Sterling By Music Man StingRay SR50 review

Leo's-post Fender bass gets the six string treatment

  • £499

MusicRadar Verdict

Sterling will always be a leftfield choice when it comes to choosing a guitar of this kind, but if you're keen to straddle the gap between Fender and Gibson's classic appointments, this is a great place to look.


  • +

    Near-perfect finish. Tuning stays locked in. Fantastically playable.


  • -

    Neck humbucker is a little heavy on low-end.

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The StingRay bass has a modern tone and slick playability that sets it apart from Leo Fender's other great bass designs - the Precision and Jazz.

You can tell a StingRay fan; they have thumbs like a lump hammer.

The original StingRay guitar had less of an impact, but at the time it was still a unique beast, with double-cut body, five-way pickup switch, six-in-line headstock and the dual humbuckers.

As with the G&L guitars that Leo went on to design, it sought to evolve Leo's most famous creation, but perhaps was always destined to live slightly off to the left of the Strat's centre.

"It certainly delivers the goods for classic rock and blues."

Music Man reissued the StingRay guitar earlier this year, but this Sterling version shaves a grand off the price tag. Not that you'd really know it - out of the box it's clear that this is a guitar that means business, starting with the weight. At 3.75kg, it's a hefty slab of mahogany.

The finishing is near-perfect throughout, with the blemish-free Three-Tone Sunburst and chrome hardware combining for a classy look. The only slight disappointment is around the back - the pickup selector cavity is covered with a matching red tortoiseshell cap, but it's mounted on top of the body, rather than flush against it. It's a small detail, but it'll bother perfectionists.

The playability of the StingRay more than makes up for this, though; the satin-finish neck is a comfortable modern U shape, slightly flatter-feeling than the more rounded C-shapes you'll find on most Strats. Not better, per se, just different, while the heel gives those who venture to the unpaid end of the neck unhindered access to those top frets.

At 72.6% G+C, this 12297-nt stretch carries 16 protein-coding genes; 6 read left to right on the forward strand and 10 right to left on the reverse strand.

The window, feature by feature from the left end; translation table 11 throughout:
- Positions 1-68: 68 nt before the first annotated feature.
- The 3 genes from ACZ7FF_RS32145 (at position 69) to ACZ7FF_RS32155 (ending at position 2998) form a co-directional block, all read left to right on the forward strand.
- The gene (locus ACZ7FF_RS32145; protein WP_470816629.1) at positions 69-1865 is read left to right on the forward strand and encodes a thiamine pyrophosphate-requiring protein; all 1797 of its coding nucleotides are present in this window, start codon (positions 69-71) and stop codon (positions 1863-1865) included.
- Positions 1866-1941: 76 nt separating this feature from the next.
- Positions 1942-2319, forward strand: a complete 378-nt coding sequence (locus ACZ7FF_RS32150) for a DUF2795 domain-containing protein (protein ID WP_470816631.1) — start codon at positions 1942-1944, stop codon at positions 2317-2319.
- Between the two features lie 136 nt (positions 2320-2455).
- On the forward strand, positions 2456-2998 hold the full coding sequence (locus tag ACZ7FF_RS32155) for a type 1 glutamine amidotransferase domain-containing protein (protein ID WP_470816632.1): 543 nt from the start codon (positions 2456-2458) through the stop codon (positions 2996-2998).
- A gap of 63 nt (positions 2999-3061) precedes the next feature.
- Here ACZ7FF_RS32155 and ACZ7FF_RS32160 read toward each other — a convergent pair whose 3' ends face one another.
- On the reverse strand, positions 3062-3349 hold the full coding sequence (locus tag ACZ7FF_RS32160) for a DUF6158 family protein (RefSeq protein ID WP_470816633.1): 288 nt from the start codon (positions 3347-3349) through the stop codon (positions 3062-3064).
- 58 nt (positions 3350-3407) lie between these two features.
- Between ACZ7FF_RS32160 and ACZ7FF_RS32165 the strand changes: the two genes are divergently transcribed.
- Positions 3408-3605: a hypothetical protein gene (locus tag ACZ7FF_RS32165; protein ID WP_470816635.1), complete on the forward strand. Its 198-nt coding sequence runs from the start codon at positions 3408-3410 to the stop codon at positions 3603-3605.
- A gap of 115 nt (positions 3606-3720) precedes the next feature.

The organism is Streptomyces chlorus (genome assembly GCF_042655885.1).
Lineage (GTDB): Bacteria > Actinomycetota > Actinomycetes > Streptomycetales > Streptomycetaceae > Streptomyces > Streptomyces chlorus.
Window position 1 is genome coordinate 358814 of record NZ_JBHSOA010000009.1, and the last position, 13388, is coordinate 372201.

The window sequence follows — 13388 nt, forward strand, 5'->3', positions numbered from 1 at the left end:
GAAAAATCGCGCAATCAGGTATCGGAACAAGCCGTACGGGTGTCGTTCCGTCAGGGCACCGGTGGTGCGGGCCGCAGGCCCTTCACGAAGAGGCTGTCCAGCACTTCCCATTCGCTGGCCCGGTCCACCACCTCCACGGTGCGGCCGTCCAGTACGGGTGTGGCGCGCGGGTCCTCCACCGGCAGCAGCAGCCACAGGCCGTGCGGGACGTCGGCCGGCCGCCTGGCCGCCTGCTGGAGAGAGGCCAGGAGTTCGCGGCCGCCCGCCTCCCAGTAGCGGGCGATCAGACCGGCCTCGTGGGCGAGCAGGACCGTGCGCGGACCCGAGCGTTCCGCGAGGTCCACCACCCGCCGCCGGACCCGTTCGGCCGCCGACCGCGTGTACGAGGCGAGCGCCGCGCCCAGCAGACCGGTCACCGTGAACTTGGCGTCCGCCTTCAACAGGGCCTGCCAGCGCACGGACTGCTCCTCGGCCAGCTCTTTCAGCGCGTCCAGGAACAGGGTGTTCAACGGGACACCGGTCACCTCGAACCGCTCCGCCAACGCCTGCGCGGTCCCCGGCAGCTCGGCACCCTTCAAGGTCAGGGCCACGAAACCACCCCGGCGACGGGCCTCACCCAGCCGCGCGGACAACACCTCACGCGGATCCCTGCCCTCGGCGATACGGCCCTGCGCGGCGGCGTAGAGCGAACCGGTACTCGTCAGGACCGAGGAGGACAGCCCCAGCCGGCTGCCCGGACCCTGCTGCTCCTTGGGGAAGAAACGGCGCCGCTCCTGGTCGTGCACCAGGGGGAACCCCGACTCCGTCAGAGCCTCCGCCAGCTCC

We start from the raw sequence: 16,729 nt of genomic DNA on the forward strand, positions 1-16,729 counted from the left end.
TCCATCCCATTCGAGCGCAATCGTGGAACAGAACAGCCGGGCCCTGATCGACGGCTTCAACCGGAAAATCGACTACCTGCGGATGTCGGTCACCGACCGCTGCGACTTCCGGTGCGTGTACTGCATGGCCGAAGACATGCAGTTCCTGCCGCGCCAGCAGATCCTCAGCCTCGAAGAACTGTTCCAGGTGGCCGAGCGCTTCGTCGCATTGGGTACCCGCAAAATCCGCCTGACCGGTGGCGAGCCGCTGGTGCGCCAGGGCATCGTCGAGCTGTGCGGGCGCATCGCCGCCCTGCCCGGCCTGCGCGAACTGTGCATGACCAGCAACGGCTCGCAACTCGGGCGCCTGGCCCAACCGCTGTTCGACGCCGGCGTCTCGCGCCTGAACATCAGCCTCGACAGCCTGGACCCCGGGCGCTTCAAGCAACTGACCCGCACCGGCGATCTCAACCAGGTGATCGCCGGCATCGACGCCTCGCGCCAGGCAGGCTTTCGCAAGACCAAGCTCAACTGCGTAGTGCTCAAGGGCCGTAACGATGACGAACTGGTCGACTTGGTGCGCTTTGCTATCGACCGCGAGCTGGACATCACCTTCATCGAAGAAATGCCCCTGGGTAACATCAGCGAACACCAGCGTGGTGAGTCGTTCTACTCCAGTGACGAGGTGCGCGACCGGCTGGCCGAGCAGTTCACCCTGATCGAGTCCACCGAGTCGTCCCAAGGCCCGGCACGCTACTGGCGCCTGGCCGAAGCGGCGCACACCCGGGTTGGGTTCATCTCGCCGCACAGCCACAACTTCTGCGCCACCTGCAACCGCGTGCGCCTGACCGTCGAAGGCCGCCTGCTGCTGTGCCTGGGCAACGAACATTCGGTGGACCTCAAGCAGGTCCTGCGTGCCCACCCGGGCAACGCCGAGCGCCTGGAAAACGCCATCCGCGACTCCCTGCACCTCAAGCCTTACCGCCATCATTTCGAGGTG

It's attached to the body with a five-bolt fitting, and the truss rod is helpfully adjustable from a thumbwheel: no taking the neck off here. We're also impressed with the vibrato, which holds it together for everything from gentle wobbles to full-on depressions. We just can't knock this bad boy out of tune!

Tonally, you get two Ernie Ball Music Man humbuckers, which the firm describes as 'creamy'. We found the neck humbucker to be a bit heavy on the low-end, which becomes more apparent when you add overdrive. A quick cut to our Vox's bass control (and a tweak to the treble) control fixes this, though, bringing back some of the lost note separation and clarity.

The bridge position pickup, meanwhile, is a great all-rounder of a humbucker. All midrange and punch, it's a full-sounding, solid pickup that may not be dripping with character, certainly delivers the goods for classic rock and blues sounds.

The StingRay fuses the comfort of a double-cut body with the girth of a dual-humbucker guitar, and it does it fantastically.

Stuart Williams

I'm a freelance member of the MusicRadar team, specialising in drum news, interviews and reviews. I formerly edited Rhythm and Total Guitar here in the UK and have been playing drums for more than 25 years (my arms are very tired). When I'm not working on the site, I can be found on my electronic kit at home, or gigging and depping in function bands and the odd original project.